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Hamish Riley-Smith, with the 14th century Qur’an manuscript of Mameluk Sultan Al Malik Al Nasir Muhammad.

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He went to Trinity College Dublin, where he read economics and met our mother Brigitta (Gita) von Wagner. He planned to work in the family brewing business, John Smith’s, and spent seven years learning the craft at Whitbread’s. But after all the family interest in John Smith’s was sold in 1972, he looked for a new career.

In 1974 he started Hamish Riley-Smith Rare Books. He had no formal training in the book business, other than an acute awareness of business and a degree in economics. He started, in his own words, as a runner, taking one book to another dealer and making a small margin.

Hamish quickly realised this was not for him and started to focus on Arabic and economic books and the social sciences. Through knowledge and research he built up a strong and friendly working relationship with the Japanese, travelling to Japan often. He also traded in Arabia, the US and Europe.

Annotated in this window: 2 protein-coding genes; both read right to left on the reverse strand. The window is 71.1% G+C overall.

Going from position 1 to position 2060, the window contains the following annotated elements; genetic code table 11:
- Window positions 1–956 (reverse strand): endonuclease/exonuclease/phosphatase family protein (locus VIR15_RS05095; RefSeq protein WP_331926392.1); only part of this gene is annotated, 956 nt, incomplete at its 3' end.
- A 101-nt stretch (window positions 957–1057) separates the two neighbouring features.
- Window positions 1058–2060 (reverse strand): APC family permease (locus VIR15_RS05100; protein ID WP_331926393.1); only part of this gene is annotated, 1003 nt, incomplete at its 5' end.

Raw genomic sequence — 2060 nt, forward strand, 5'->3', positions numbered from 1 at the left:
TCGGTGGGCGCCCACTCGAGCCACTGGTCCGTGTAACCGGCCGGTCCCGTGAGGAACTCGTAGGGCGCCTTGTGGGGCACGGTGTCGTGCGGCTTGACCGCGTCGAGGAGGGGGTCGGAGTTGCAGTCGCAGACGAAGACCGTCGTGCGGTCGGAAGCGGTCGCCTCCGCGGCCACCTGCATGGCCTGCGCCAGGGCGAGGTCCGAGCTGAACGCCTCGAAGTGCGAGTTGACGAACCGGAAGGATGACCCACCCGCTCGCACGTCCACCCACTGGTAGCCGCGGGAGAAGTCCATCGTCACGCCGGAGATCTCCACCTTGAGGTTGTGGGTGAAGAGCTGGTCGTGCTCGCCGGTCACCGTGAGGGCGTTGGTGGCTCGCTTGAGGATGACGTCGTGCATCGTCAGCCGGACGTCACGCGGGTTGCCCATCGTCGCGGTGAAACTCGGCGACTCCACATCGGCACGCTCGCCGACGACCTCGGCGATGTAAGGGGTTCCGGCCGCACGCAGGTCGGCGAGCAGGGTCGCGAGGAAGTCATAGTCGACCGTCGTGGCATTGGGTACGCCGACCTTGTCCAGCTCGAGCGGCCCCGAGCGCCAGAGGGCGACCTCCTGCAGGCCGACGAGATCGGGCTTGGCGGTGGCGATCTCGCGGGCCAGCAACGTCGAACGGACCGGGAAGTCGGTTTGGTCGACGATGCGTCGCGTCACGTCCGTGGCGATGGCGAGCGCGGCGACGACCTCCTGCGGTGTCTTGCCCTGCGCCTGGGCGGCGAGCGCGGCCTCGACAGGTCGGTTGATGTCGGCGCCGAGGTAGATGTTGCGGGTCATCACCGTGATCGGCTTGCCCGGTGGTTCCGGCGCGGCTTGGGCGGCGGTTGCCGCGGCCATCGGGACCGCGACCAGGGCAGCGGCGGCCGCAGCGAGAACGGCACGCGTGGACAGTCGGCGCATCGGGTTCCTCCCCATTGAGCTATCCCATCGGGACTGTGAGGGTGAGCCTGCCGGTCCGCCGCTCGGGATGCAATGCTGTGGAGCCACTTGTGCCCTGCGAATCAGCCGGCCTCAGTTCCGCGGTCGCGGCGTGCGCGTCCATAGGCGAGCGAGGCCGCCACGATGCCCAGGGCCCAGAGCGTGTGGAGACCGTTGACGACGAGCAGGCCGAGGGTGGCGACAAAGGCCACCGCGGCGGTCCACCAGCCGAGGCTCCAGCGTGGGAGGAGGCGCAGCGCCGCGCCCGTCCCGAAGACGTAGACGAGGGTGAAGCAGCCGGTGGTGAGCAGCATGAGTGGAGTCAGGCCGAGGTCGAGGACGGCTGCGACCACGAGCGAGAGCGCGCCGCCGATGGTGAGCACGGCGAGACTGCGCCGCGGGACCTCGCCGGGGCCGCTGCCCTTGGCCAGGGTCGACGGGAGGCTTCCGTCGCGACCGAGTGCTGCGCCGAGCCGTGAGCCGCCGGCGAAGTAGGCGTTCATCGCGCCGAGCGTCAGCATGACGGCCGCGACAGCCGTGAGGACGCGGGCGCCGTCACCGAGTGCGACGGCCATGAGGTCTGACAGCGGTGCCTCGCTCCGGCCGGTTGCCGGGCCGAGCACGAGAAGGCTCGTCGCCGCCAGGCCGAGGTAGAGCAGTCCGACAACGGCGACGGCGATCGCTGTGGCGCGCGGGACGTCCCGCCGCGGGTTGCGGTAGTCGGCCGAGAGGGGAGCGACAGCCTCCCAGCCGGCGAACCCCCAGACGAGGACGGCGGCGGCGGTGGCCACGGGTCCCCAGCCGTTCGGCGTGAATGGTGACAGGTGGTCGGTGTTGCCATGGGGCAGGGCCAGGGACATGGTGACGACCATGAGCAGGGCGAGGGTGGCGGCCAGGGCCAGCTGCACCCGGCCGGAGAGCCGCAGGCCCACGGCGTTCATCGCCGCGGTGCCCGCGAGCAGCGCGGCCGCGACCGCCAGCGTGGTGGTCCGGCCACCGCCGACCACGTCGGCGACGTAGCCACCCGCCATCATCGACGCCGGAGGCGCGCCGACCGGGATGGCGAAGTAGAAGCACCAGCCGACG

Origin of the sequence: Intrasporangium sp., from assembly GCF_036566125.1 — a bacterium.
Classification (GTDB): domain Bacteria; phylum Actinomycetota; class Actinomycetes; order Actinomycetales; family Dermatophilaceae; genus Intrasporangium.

Sacks of catalogues

We can remember how sacks of catalogues would leave the house and go off to museums and institutions across the world, and answers would come back via telex. This was a world before the internet, mobile phones and faxes and computers were only just coming in.

Among his proudest sales were the 14th century Qur’an manuscript of Mameluk Sultan Al Malik Al Nasir Muhammad (pictured here); The Papers of Sir Roy Harrod; The library of Sir John Hicks; The Betjeman Library; typescript/manuscript of Ludwig Wittgenstein’s Tractus Logico Philosophicus; The Felibriges Library of Musée Theodore Aubanel, Avignon; as well as collections of Isaac Newton; John Locke; Thomas Hobbes; Shakespeare; William Petty; Robert Owen and Adam Smith.

He was resolute in his independence and had many friends and colleagues in the book business, but he never did a book fair (“I am not a book fairy”) and refused to join any trade associations.

He will be remembered by the family as a loving husband, father and grandfather, and a great source of fun and interest; for Hamish, above all, family came first. His business will continue to be run by his wife Gita and two sons, Damian, director of Paragraph Publishing, and Crispian, director of Crispian Riley-Smith Fine Arts Ltd.

Gita, Damian and Crispian Riley-Smith